(TNS) - Right now, people eager for protection against COVID-19 are desperately logging onto websites over and over to try to find a place with vaccines on hand. But as the supply of vaccines increases enough in the coming months to provide all adults the necessary doses, the question will shift from "How many people will be protected soon?" to "Does everybody have to get vaccinated?"
That's a question that Anthony Fauci, director of the U.S. National Institute of Allergy and Infectious Diseases, and other federal health officials are wisely dodging for the moment. It's better to persuade people to come in for their shots than to try to force them in. Despite the more than half a million fatalities and innumerable serious, long-lasting side effects inflicted by COVID-19 in this country, people often are leery of new vaccines and want to see how they play out in general use. There also are people who are stubbornly and unreasonably anti-vaccine.
At some point, though, public health could depend on more people being inoculated. And if it does, government officials and private employers will confront a problem: It's not at all clear that anyone can be compelled to take the current vaccines.
So far, the studies on the COVID-19 vaccines in use have been positive. They truly are effective at protecting the recipients from disease, and those who do get infected generally have much milder cases. They also appear to reduce the chances that vaccinated people will pass the virus along to someone else. The vaccines themselves have been safe with manageable, short-term side effects.
It's not surprising, then, that the number of Americans who say they intend to be vaccinated has grown over the last couple of months. At this point, 69% of those surveyed say they have been or will be inoculated, up from 60% in November, according to the Pew Research Center. But if the number doesn't continue to improve, the population won't reach herd immunity. Worse, the level of contagion will remain high enough for new mutations to become established.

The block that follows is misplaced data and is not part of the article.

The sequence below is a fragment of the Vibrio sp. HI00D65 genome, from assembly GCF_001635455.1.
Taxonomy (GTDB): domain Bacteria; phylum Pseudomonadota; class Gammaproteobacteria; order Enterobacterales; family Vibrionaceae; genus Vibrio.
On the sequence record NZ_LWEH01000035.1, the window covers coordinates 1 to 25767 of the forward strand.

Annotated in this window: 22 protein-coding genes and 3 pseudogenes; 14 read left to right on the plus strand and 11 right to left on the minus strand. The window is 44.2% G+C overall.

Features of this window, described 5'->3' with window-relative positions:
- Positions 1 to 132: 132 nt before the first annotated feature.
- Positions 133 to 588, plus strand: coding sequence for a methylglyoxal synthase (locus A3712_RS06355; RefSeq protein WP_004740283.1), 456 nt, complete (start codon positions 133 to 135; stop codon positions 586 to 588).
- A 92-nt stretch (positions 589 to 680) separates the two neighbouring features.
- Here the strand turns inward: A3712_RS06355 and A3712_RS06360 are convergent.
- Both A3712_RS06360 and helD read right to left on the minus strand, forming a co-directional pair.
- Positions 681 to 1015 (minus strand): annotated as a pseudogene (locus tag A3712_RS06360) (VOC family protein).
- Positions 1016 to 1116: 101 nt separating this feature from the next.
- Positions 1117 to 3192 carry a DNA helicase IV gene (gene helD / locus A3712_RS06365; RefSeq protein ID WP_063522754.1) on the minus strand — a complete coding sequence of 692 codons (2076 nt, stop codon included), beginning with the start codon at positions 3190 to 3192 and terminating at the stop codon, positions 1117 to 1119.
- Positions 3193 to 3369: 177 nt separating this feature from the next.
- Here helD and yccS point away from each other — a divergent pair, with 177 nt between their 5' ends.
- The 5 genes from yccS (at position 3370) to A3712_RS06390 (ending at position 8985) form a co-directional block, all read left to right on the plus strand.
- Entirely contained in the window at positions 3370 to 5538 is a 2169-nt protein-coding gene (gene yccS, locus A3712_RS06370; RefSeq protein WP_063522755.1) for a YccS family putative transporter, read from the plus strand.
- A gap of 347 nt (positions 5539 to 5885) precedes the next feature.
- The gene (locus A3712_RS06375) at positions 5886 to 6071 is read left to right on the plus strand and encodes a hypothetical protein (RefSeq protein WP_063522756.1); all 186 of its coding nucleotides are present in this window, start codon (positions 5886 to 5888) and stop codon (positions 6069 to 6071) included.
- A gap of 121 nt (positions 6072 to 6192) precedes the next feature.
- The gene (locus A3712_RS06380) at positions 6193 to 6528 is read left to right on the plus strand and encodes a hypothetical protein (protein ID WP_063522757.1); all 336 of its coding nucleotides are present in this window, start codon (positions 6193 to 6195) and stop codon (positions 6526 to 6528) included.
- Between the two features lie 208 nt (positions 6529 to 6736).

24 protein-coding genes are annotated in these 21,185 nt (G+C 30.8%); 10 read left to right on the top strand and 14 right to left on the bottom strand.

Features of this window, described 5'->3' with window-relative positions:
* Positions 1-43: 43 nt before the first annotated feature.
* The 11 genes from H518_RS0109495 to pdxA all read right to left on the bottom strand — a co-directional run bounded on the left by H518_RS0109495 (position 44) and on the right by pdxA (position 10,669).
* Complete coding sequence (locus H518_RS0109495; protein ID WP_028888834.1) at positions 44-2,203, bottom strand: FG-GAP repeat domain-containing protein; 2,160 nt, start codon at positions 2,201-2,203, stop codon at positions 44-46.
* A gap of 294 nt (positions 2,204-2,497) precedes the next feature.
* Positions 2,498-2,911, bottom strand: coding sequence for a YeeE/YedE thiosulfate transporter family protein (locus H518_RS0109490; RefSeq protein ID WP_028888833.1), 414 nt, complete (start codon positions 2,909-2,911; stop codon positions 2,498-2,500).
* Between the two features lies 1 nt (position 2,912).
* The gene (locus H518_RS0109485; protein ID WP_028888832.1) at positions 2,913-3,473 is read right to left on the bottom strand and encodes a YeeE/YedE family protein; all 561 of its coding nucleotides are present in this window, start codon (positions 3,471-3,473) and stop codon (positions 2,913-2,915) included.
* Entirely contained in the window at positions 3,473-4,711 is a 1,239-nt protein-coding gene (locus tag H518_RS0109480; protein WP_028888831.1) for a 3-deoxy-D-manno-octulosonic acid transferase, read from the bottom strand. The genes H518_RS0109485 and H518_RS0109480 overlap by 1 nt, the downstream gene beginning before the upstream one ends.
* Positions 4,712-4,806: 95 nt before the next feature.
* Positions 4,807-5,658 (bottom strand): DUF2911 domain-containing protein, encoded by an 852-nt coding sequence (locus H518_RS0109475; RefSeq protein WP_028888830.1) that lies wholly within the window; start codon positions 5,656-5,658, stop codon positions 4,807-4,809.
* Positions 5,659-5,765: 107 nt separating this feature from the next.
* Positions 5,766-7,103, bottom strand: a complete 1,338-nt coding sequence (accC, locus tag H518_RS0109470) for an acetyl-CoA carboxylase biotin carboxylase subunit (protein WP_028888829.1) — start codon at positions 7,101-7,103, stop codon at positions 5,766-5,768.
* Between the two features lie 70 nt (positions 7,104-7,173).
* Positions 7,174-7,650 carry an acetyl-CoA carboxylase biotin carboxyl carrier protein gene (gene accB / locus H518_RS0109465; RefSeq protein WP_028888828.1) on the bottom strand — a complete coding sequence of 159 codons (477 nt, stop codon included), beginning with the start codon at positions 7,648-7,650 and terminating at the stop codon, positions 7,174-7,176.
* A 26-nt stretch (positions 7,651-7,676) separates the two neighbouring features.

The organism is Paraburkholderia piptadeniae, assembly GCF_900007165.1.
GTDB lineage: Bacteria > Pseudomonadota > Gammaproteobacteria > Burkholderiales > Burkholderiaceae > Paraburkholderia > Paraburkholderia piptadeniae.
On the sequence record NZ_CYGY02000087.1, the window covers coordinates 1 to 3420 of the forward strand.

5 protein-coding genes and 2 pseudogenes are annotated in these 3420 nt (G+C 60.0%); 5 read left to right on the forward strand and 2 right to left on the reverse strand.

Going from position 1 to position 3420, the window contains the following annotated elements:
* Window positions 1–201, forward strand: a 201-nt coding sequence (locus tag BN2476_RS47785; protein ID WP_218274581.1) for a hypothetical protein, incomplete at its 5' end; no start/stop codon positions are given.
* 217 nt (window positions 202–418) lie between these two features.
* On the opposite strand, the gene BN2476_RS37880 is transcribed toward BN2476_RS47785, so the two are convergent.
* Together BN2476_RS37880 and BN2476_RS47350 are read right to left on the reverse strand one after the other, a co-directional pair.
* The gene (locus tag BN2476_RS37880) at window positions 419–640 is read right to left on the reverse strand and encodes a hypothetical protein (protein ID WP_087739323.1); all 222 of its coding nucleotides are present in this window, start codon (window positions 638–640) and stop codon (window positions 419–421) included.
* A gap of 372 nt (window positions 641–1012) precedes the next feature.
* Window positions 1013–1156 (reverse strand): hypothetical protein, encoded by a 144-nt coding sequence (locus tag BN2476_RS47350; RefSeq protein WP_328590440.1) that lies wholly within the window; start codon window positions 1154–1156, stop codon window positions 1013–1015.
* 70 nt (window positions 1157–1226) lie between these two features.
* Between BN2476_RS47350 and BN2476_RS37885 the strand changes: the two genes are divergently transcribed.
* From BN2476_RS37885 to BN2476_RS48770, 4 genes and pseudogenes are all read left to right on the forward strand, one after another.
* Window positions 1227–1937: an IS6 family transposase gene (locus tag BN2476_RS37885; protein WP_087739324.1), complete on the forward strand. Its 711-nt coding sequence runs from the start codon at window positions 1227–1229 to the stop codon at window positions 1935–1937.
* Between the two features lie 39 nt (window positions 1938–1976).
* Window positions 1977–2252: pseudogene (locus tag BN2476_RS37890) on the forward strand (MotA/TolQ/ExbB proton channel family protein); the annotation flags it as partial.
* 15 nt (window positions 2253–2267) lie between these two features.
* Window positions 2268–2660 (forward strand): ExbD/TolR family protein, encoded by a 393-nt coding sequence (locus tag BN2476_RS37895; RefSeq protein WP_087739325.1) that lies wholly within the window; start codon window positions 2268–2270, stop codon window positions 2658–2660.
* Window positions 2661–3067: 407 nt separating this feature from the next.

Businesses, schools, universities and other employers have more immediate reasons to push for employees and the adults they serve to be vaccinated: so that people can return to normal activity safely. Museums, malls, amusement parks, movie houses and stadiums might want to ensure that visitors are immunized to prevent business-deflating superspreader events.
But before society determines who, if anyone, must be vaccinated, we have to know whether such a mandate would even be legal.
Ordinarily, this wouldn't be much of an issue. The courts have clearly established that states have a right to require students to receive the usual childhood vaccinations in order to attend school; California has one of the strongest laws in the country on that. And private employers in most states can require many things of employees, including submitting to vaccines that prevent other workers as well as customers from getting sick.
But the COVID-19 vaccines are in a different category, approved by the U.S. Food and Drug Administration under what's called "emergency use authorization." That designation made the lifesaving vaccines available after they were successful in clinical trials but before they had gone through all the hoops a vaccine normally would. The process is ongoing, but it will take a year or two to complete, and few of us want to wait that long. The health of the nation cannot afford it.
The 2003 law allowing emergency use appears to specify that people cannot be required to use any of these drugs or devices. Or maybe it doesn't. The wording is so confusing that even legal experts aren't sure.
Each person must be informed "of the option to accept or refuse administration of the product," the law states, but it goes on to say that they must be told about "the consequences, if any, of refusing."
The first part indicates that everyone has the right to refuse an emergency-use vaccine like the three in U.S. circulation now. But then what's that part about consequences? Does it refer only to health consequences, as in catching a potentially fatal illness, or does it mean the government could impose a fine, or an employer could fire you, or a school could refuse your child entry?
The affected businesses and public agencies need answers, which could come from Congress amending the language or a court ruling clarifying the situation. Or we could just wait a year or two until the vaccines go through the full approval process, risking the emergence of more mutant strains and possibly many unnecessary deaths. Lawmakers, it's your call.
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